Before you read this book, I feel that it’s important to remember that it is partially true. I heard Bernice L. McFadden talk on the Harlem Renaissance at the Cheltenham Literature Festival last year, alongside Garnette Cadagon, where she explained (amongst many other interesting things) that she wove this book out of stories from her own grandfather’s life as well as fiction. Even if her grandfather only lived out a small part of the titular character’s story, I would be astonished at his ability to survive.
The Book of Harlan opens with the courtship of Harlan’s parents and his 1917 birth in Macon, Georgia. After his prominent minister grandfather dies, Harlan and his parents move to Harlem, where he eventually becomes a professional musician. When Harlan and his best friend, trumpeter Lizard Robbins, are invited to perform at a popular cabaret in the Parisian enclave of Montmartre – affectionately referred to as ‘The Harlem of Paris’ by black American musicians – Harlan jumps at the opportunity, convincing Lizard to join him. But after the City of Light falls under Nazi occupation, Harlan and Lizard are thrown into Buchenwald – the notorious concentration camp in Weimar, Germany – irreparably changing the course of Harlan’s life.
As you can guess from the blurb, this is not always a happy book. Many parts of it are heart-wrenching and I did have a few moments when I wondered how on earth so many terrible things could happen to one person. Then I realised that perhaps I am being naive and that this book is a testament to the will of human beings to survive.
There were a couple of points in this novel that I found particularly interesting. First was the characterisation of concentration camp survivors. I imagine that not a whole lot of people even realise that black people were persecuted under the Nazis and there is a short essay at the end of this edition by Stephen Bourne that explains this. Besides shining a light on the perhaps lesser known victims of the Nazi regime, I appreciate how McFadden does not finish the novel with Harlan’s release. We forget that these people often went on to live for years after their release, years during which they were inflicted with often crippling trauma. Lord knows that if you were both a World War Two survivor and black, you would go on to face a whole other round of terror when you arrived back in America. I know that it is sometimes easier to assume that survivors of horrible events are tough enough to survive, so should be tough enough to move on and resume life as normal, not matter what it throws at them. Because nothing can be as bad as what they have already been through, right? But in a time when we are so much more aware of issues like PTSD, this is not an acceptable way to think and I applaud McFadden for exploring the short, mid and long term effects of being a trauma survivor.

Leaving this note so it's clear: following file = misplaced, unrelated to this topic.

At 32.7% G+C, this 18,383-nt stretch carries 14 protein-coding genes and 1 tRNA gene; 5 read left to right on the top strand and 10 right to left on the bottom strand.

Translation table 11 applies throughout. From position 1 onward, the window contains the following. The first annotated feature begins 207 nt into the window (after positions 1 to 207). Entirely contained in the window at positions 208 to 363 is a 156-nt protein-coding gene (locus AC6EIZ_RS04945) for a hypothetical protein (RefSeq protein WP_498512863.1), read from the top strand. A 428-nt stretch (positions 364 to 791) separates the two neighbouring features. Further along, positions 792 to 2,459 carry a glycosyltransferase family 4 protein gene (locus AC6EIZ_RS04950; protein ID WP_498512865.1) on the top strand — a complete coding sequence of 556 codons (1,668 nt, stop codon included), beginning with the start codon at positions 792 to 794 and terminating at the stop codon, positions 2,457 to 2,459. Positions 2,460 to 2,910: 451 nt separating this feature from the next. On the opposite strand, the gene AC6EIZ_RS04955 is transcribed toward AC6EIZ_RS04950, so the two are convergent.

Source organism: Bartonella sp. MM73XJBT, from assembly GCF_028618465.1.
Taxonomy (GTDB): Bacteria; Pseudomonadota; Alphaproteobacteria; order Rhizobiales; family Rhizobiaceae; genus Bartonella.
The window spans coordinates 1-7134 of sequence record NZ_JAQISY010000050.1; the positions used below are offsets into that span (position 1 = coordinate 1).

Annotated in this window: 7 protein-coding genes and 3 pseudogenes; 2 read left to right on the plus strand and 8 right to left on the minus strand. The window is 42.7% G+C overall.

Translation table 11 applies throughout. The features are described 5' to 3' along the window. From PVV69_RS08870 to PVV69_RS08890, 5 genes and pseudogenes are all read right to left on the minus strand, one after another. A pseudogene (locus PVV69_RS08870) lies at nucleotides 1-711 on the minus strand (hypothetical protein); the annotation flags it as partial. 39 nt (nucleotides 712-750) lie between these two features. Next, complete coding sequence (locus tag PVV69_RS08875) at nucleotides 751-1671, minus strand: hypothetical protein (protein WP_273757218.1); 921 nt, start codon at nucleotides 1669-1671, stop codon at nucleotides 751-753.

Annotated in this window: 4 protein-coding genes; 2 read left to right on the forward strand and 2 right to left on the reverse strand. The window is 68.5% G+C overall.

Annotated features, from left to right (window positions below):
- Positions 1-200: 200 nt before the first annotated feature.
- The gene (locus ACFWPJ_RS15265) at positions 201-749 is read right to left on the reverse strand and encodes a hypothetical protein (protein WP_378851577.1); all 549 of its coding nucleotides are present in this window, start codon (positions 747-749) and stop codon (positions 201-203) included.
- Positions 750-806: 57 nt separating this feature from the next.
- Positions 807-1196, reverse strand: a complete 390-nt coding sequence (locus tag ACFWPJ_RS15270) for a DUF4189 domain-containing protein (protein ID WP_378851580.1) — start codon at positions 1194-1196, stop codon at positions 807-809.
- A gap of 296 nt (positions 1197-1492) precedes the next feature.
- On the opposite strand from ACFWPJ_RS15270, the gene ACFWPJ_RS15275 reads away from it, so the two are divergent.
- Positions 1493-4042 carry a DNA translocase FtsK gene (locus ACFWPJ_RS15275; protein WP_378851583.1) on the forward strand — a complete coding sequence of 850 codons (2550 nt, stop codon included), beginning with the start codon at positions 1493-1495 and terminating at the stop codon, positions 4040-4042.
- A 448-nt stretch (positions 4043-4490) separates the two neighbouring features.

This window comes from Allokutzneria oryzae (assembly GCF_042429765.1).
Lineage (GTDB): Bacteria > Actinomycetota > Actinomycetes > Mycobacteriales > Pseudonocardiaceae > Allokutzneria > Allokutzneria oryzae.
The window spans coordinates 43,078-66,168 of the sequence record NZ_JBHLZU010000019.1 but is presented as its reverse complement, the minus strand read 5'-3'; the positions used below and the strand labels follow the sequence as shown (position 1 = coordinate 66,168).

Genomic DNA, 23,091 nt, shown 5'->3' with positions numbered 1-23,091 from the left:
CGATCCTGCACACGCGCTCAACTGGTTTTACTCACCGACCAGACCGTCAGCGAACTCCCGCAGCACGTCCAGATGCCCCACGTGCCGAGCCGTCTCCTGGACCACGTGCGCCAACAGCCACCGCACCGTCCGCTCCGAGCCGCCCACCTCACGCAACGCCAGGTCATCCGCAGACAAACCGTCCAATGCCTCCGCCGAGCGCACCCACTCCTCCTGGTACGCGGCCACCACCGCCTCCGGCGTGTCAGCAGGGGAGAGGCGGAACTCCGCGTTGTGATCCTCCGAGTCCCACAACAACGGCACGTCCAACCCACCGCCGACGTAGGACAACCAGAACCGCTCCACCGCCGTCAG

Secondly, I found McFadden’s exploration of passing thought-provoking. (Small spoiler alert) In this novel, it is not passing in the ‘traditional’ sense (a black person passing for white) that is discussed, but the reverse. I could spend my whole life exploring the complexity of passing and reading about whether it is ‘right’ or ‘wrong’, so of course I was interested to see how McFadden framed ‘reverse passing’, which has been particularly contentious since the whole Rachel Doleful story came out. It is always problematic for a white person to assume a black identity, because they have the option to ‘opt out’ of being black and the persecution this can bring, whilst a black person obviously cannot do this. McFadden’s example, however, has an extra layer of complexity to it, in that it shows a Jewish character (arguably a ‘minority white person’) passing as black. As well as prompting an effort to think about the issue of ‘reverse passing’, this then leads on to the idea of the ‘hierarchy’ of whiteness. But I am digressing. In summary, I would like to thank Bernice L. McFadden for causing me to pull apart ideas, dissect beliefs and simply think when and after reading this book.